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I really do not understand the point of NetworkManager in Linux. Why does it replace the old methods of managing connections in Red Hat, for example?

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closed as primarily opinion-based by dr01, cuonglm, Archemar, don_crissti, garethTheRed Sep 29 at 13:52

Many good questions generate some degree of opinion based on expert experience, but answers to this question will tend to be almost entirely based on opinions, rather than facts, references, or specific expertise.If this question can be reworded to fit the rules in the help center, please edit the question.

i'm not sure this question is actually answerable as you've asked it. – ixtmixilix Jun 18 '12 at 16:41

3 Answers 3

up vote 7 down vote accepted

Mostly to make configuration "just work" smoothly when one has a diversity of connection methods (many different Wi-Fi networks, Ethernet, 3G, Bluetooth etc...).

Configuring some of those by hand can be a hassle, specially when you only need them temporarily (e.g. on a laptop).

Of course, one can fall back to the older config and do it by hand or use, e.g. system-config-network (on Red Hat). Also other network configuration tools (like wicd, though it doesn't supports 3G or Bluetooth) are available.

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The question is really hard to answer as different people have different needs. For some purposes network initscripts are perfectly sufficient, for some they are less practical and some are not implemented at all.

The classic initscript solutions (including RH/Fedora network initscript) works by configuring interfaces at boot time or when the administrator requests it. That is fine.

The initscript solutions are often used together with some kernel based triggers that listen to kernel events (carrier events, wifi scanning results, etc...) and perform tasks on behalf of the administrator. That's the good old way to handle dynamic events without long running processes.

But then even for basic tasks like DHCP client machinary initscript solutions start long running daemons. The same applies to IPv6 router discovery. That's even worse as those daemons are hard to track and therefore developers usually attempt to avoid adding new dynamic features to initscript solutions.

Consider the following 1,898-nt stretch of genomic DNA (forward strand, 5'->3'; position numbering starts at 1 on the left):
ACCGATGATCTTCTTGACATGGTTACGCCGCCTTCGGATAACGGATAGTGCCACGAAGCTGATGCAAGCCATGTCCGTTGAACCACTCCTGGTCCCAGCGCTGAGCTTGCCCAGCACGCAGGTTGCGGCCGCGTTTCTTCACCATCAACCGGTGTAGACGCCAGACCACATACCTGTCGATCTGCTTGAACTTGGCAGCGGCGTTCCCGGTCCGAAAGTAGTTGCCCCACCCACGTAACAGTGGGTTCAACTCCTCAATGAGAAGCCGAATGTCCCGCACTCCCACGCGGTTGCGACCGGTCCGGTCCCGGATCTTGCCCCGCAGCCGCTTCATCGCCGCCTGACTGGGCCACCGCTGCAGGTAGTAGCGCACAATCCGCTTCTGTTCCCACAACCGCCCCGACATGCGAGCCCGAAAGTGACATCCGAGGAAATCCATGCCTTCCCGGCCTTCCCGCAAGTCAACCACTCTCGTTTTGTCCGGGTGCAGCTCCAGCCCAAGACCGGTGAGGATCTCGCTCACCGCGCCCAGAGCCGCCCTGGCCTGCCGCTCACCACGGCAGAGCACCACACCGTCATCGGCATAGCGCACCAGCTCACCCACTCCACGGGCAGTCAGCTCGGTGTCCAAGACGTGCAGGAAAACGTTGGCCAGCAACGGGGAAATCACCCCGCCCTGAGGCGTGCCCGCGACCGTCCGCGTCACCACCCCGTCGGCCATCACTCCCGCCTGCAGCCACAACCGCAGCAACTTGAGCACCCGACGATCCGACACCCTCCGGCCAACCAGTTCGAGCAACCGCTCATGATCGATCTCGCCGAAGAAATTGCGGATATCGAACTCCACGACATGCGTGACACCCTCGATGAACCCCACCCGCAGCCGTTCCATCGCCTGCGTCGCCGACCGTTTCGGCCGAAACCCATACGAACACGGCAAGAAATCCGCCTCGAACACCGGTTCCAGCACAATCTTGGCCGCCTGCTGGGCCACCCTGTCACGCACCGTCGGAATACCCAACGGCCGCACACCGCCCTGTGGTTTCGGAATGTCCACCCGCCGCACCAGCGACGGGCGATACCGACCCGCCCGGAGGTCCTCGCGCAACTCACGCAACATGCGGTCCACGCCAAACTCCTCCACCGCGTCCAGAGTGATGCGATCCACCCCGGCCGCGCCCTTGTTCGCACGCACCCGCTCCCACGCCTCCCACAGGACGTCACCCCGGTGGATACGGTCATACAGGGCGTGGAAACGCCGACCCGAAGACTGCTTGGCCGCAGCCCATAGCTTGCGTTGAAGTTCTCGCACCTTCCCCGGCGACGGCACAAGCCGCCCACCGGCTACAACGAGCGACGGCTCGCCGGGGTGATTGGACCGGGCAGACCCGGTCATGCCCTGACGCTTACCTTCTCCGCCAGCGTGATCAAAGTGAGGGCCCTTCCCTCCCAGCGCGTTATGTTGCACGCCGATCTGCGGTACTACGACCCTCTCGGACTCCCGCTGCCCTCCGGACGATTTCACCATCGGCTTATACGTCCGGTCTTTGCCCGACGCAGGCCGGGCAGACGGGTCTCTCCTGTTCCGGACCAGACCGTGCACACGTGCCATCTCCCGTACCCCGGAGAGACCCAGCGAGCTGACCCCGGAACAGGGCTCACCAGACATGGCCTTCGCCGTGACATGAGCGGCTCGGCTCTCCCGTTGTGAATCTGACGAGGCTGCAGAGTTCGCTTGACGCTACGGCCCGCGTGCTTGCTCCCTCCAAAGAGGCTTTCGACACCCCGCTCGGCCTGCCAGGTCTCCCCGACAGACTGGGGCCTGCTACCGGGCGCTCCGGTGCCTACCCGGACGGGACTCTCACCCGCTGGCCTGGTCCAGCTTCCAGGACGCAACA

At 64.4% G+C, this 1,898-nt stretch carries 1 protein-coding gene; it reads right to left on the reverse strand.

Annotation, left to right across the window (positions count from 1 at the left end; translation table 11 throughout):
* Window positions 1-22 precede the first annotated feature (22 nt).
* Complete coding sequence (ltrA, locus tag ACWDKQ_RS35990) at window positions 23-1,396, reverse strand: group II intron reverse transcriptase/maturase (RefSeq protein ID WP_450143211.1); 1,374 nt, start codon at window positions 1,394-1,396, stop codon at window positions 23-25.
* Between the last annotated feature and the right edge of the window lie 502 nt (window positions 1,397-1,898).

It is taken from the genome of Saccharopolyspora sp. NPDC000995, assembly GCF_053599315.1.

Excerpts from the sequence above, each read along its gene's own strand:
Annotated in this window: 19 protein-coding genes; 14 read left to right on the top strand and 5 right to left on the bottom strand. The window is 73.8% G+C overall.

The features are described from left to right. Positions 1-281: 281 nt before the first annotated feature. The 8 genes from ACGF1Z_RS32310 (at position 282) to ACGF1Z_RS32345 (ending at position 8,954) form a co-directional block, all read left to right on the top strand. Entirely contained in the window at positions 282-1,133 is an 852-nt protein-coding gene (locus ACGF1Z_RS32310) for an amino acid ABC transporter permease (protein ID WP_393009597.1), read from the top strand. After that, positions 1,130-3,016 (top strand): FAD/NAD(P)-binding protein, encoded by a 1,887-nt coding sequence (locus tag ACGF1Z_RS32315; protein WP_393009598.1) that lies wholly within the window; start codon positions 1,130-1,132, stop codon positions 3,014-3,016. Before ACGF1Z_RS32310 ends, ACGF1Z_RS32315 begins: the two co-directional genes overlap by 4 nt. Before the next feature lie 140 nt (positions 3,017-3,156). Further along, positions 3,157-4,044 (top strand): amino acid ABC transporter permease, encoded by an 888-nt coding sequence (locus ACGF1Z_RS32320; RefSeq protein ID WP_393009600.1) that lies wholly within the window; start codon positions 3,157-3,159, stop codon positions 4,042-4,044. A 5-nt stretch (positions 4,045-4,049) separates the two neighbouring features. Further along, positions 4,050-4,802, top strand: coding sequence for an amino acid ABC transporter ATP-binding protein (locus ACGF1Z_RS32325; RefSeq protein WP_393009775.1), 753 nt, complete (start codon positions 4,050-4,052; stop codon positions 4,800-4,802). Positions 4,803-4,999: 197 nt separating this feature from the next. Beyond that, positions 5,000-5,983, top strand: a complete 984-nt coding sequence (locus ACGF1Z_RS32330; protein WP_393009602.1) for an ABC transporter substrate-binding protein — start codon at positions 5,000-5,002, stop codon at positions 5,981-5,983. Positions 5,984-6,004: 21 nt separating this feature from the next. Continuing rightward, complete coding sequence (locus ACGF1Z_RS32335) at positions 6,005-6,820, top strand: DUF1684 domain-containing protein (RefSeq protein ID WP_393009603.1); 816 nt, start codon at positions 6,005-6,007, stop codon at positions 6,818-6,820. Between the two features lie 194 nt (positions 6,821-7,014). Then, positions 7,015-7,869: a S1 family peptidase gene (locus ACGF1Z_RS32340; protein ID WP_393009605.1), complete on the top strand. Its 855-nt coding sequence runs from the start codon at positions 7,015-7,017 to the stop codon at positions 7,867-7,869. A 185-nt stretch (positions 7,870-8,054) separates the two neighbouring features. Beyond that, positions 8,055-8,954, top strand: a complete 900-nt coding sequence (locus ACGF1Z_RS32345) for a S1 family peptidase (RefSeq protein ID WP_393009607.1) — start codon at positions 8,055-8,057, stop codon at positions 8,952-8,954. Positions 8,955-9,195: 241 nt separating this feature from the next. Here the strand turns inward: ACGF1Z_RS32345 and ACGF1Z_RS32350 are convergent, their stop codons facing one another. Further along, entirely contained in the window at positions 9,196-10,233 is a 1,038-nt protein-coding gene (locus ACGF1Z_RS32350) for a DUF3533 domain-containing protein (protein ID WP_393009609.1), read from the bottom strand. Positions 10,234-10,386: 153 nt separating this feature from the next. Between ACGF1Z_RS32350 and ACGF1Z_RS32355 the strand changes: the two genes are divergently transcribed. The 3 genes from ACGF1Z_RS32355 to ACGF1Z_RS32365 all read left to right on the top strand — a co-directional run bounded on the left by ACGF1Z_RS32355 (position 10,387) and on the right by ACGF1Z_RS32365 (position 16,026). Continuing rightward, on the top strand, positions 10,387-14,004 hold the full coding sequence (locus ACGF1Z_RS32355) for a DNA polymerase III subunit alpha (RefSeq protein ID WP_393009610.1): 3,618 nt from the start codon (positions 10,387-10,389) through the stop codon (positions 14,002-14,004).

Most distributions are now switching to a daemon based network configuration solution, typically relying on a central configuration authority that either does everything in one process or starts and tracks other processes properly. For OpenWRT users it is netifd, for users of minimalistic network setups it is dhcpcd (not just a DHCP client despite the name), for infotainment systems and some laptop users it is often connman but for most universal distributions it is NetworkManager. There are other options of course.

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It is for integration, the good old way is too resource based to be efficient (file edition, service restart..). Now things are working along with event busses, shared apis and stuff like that, so a lot of "managers" that are service providers appeared. Anyway if you don't use a evolved desktop manager, you can still do everything by hand.

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I still do not understand the point. Can you explain more? – David James Jun 18 '12 at 16:01
@DavidJames Author meant that design of whole subsystem is better from performance point of view. Programs can exchange data in many ways. In old times, saving&reading files, restarting programs (e.g. daemons) was enough for discussed purpose. Nowadays, things got more complicated and we use different means to achieve much faster performance (Aurelien mentions about all details, search on internet to find answers) – Grzegorz Wierzowiecki Dec 27 '12 at 22:10

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